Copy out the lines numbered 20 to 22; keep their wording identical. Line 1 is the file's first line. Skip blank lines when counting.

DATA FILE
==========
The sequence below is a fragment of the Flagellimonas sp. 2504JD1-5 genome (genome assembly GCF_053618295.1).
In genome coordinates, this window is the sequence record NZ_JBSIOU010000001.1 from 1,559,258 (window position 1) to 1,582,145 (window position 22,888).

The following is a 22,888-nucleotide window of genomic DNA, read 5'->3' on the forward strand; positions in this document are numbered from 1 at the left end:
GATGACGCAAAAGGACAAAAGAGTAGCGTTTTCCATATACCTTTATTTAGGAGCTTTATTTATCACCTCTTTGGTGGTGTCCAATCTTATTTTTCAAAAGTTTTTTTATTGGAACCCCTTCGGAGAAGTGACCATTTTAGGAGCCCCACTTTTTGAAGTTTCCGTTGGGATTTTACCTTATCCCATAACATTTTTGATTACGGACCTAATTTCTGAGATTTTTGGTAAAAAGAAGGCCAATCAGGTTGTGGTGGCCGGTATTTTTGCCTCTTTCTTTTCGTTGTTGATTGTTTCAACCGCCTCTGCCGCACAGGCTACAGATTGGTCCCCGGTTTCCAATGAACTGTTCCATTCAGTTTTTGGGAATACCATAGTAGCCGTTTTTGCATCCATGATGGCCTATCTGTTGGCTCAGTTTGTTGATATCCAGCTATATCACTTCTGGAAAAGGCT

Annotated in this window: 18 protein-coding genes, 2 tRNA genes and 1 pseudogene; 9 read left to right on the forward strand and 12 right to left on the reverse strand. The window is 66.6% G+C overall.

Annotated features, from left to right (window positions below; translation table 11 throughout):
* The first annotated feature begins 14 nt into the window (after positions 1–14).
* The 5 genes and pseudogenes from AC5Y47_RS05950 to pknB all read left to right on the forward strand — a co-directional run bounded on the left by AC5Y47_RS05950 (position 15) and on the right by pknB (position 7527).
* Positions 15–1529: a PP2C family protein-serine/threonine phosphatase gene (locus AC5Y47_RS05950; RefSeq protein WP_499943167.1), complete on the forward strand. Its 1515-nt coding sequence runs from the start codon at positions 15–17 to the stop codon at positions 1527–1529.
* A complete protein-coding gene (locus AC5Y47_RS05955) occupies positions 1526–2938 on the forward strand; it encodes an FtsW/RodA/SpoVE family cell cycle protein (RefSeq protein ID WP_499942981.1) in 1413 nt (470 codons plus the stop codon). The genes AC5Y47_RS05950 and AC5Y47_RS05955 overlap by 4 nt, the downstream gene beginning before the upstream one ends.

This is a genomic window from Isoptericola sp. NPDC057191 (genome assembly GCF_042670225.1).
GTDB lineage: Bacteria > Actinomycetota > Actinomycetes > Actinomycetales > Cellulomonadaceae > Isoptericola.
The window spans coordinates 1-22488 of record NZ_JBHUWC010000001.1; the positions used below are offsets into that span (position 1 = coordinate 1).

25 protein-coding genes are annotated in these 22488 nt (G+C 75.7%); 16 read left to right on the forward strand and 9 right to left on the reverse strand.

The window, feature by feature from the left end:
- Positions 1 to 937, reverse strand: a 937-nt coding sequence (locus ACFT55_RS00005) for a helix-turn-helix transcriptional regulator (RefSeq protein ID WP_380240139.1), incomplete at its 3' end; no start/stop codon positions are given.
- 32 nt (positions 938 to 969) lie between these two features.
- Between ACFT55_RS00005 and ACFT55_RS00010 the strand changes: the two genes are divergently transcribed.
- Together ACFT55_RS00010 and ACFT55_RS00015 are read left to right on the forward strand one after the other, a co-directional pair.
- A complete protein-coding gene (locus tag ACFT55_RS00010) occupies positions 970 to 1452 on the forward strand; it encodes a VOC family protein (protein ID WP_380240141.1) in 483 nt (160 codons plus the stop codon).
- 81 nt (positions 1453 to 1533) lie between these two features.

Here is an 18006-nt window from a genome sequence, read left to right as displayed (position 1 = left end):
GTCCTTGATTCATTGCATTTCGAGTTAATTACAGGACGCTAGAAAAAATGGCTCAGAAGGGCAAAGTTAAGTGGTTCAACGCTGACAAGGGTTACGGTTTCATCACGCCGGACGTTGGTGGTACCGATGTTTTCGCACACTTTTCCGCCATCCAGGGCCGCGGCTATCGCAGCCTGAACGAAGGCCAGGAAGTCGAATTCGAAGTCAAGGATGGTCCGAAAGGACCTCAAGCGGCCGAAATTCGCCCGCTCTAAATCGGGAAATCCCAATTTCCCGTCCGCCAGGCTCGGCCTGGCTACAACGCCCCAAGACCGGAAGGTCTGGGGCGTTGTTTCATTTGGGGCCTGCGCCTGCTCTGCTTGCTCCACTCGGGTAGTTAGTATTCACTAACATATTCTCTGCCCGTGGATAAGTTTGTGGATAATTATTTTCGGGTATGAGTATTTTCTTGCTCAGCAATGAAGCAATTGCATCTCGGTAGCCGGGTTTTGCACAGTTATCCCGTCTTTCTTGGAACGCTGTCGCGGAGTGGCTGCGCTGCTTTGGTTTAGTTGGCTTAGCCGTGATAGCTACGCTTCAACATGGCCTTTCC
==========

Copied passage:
- A complete protein-coding gene (locus tag ACFT55_RS00010) occupies positions 970 to 1452 on the forward strand; it encodes a VOC family protein (protein ID WP_380240141.1) in 483 nt (160 codons plus the stop codon).
- 81 nt (positions 1453 to 1533) lie between these two features.

Here is an 18006-nt window from a genome sequence, read left to right as displayed (position 1 = left end):